narcissistic inflation
    narcissistic annihilation

  12. Pump up self-esteem in Adam’s semiotic chain to get the narcissism of Top Gun; Pauline Kael observes that it’s “as if narcissism is what being a warrior is all about” (119). The whole matrix is concisely laid out in the first scene at the school (16:14–19:05), as the ground rules for the competition that dominates most of Act II are established and all of its principals first meet. On one side, the highest scorers in the simulated battles (“the best of the best,” in Viper’s words) win the Top Gun trophy, and their names immortalized on plaques, they enjoy the admiration of their rivals and later generations; on the other, the losers are summarily unmanned (“The plaque for the alternates is in the ladies’ room,” Iceman wisecracks), which is to say, annihilated (Viper: “There are no points for second place”).

  13. The nondiegetic 80s rock in the movie is an emblem of this world, and at the same time helps to create it. “Highway to the Danger Zone,” “Playing With The Boys,” “Mighty Wings,” and post-disco instrumental technopop during the action sequences, all at more or less the same up tempo, account for about two-thirds of its thirty or so cues; some half dozen of the rest are devoted to the instrumental “Top Gun Anthem,” essentially a strutting march in rock idiom. In contrast to these, the classics from previous generations—“You’ve Lost That Loving Feeling,” “Dock of the Bay,” “Great Balls of Fire”—that predominate in the diegetic musical world are emblems of the Mav-Charlie and Mav-Goose romances. While these songs register as old-fashioned and even corny, state-of-the-art technology is the edgy currency both of the pilots’ world and of the music that underscores it.18


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1. A version of this essay was presented at Feminist Theory and Music, University of California at Riverside, June 18, 1995. References to moments in the film are given as necessary in parentheses.I'm very grateful for the ready and resourceful assistance of Pamela Skinner, reference librarian at Smith College; Lt. Commander Aron Buckles of the United States Navy graciously fielded my questions about protocols for launch and landing. At AP/Wide World Photos, Yvette Reyes made the process of obtaining licensing permission easy and pleasant. Smith College provided generous help with funding.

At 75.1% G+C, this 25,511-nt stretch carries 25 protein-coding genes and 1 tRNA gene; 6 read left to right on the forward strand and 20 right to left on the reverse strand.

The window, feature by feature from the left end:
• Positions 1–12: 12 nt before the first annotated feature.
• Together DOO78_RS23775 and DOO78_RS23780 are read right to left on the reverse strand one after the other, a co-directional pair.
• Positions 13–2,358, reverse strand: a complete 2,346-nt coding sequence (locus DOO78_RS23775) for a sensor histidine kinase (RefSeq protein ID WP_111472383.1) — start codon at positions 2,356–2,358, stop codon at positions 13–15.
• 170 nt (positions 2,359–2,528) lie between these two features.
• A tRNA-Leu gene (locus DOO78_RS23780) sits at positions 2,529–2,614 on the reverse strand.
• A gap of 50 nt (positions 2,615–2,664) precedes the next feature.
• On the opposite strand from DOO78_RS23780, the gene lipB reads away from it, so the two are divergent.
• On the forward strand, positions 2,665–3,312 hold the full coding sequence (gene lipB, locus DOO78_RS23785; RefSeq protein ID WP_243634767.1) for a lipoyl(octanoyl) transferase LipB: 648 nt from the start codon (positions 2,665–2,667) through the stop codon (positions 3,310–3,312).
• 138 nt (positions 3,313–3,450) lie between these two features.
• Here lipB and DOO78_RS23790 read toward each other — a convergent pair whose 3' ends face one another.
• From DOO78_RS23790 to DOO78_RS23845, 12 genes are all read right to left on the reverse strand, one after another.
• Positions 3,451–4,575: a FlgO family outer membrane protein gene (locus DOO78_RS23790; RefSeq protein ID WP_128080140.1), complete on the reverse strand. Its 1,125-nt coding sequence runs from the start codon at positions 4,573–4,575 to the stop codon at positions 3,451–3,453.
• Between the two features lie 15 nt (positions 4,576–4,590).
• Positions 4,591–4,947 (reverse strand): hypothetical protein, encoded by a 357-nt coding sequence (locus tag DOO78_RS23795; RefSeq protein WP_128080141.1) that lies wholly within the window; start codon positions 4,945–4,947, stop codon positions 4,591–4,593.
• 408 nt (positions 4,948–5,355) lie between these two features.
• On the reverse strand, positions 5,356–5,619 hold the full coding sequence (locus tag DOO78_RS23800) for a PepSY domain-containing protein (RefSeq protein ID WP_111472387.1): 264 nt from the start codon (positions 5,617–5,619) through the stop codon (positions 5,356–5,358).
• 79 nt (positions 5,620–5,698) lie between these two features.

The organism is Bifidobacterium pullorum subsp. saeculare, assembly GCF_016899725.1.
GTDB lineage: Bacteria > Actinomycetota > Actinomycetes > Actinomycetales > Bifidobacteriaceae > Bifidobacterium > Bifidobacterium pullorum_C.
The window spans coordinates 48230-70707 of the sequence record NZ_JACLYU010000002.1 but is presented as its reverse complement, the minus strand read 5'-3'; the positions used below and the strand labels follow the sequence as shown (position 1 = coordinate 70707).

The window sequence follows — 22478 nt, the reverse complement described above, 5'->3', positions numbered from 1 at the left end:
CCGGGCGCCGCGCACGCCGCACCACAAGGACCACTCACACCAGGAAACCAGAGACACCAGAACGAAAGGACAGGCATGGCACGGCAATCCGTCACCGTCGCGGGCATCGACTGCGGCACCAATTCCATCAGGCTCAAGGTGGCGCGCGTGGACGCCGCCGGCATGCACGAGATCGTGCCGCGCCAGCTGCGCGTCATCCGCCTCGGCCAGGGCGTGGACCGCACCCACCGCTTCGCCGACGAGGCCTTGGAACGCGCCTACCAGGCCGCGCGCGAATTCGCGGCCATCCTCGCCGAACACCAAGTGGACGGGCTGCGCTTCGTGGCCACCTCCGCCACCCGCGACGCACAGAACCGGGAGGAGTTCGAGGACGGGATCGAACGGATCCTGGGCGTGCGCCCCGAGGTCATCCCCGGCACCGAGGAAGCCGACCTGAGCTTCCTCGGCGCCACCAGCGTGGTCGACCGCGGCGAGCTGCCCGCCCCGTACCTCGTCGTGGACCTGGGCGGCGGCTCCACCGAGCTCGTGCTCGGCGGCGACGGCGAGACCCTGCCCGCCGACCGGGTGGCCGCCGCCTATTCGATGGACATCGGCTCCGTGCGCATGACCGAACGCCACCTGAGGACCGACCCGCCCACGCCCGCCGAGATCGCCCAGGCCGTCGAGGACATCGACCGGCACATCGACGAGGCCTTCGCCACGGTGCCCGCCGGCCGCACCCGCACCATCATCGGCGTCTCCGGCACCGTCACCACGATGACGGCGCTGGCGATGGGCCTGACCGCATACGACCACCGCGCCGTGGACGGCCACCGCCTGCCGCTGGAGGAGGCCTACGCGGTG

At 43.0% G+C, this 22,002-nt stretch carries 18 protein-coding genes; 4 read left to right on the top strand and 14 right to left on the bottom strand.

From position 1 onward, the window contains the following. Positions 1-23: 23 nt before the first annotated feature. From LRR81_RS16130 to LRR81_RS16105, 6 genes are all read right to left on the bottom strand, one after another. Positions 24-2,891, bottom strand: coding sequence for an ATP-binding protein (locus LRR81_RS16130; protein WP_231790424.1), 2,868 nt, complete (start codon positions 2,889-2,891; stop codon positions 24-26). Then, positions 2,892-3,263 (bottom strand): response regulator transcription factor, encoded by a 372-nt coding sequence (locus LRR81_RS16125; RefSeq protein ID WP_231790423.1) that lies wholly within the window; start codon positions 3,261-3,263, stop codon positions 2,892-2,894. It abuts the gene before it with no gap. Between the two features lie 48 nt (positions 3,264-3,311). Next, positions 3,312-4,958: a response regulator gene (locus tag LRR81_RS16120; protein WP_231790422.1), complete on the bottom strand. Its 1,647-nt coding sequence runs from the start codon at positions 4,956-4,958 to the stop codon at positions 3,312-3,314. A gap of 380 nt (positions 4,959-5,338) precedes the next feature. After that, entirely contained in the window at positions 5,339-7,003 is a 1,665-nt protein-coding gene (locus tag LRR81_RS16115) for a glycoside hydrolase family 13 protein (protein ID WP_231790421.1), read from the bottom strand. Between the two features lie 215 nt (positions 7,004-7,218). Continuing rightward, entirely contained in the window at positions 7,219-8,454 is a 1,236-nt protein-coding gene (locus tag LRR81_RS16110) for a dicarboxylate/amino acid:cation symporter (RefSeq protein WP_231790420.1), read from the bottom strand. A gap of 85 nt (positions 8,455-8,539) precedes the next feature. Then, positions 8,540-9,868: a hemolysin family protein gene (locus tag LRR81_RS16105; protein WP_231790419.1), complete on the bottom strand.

2. A screenplay “is a story told with pictures” (3, 8, 31); “film is a visual medium” (8, 27) that “deals in pictures, images” (8).

3. Thus Lisa Schiffren, onetime speechwriter for Dan Quayle: “After a long day of hauling the kids to playdates and ballet, I turned on the news. And there was the president, landing on the deck of the USS Abraham Lincoln, stepping out of a fighter jet in that amazing uniform, looking—how to put it?—really hot. Also, presidential, of course. Not to mention credible as a commander in chief. But mostly ‘hot’ as in virile, sexy and powerful.” Kathleen Parker celebrated a “quarterback’s swagger,” “a stud muffin no matter what his other flaws, arriving on a testosterone bullet to the cheers of 5,000 sailors.” It was left to the men openly to size up the leader of their pack. Wrote Jac Wilder VerSteeg, “Rush Limbaugh, I am told, commented approvingly on the presidential package.” And G. Gordon Liddy, on MSNBC’s Hardball With Chris Matthews, gave a running commentary: “He’s in his flight suit, he’s striding across the deck, and he’s wearing his parachute harness [which] makes the best of his manly characteristic.… Run that stuff again of him walking across there with the parachute. He has just won every woman’s vote in the United States of America. You know, all those women who say size doesn’t count—they’re all liars. Check that out.” Rove’s flacks at the American Enterprise Institute invoked the stunt as an emblem three months later in an issue of their magazine explicitly glorifying Republican virility and dismissing male Democrats as laughable impostors: “You really saw it on the deck of the USS Abraham Lincoln. Testosterone and camaraderie.” In contradistinction, Bill Clinton “couldn’t credibly wear jogging shorts” (Rollins 30).

4. In the same vein, Judith Williamson observes, “Top Gun isn’t just like an ad for the US forces. It is one” (1447); according to Pauline Kael, “The movie is a shiny homoerotic commercial” and “a recruiting poster that isn’t concerned with recruiting but with being a poster” (119); and Julie Salamon refers to Top Gun as “this recruiting-ad of a movie.”

5. Accounts differ of the Navy’s charges to the production. According to Halloran, “an F-14 flight made just for the film cost $7,600 an hour, and the flight of an A-6 attack bomber $8,600. Of the $1.1 million Paramount paid the Navy for ‘Top Gun,’ $886,000 was for flight time of five types of aircraft.” Lamar has Paramount paying $1.8 million to the Navy; Lindsey, quoting director Tony Scott, reports that the Navy charged the filmmakers only for the F-14s’ fuel.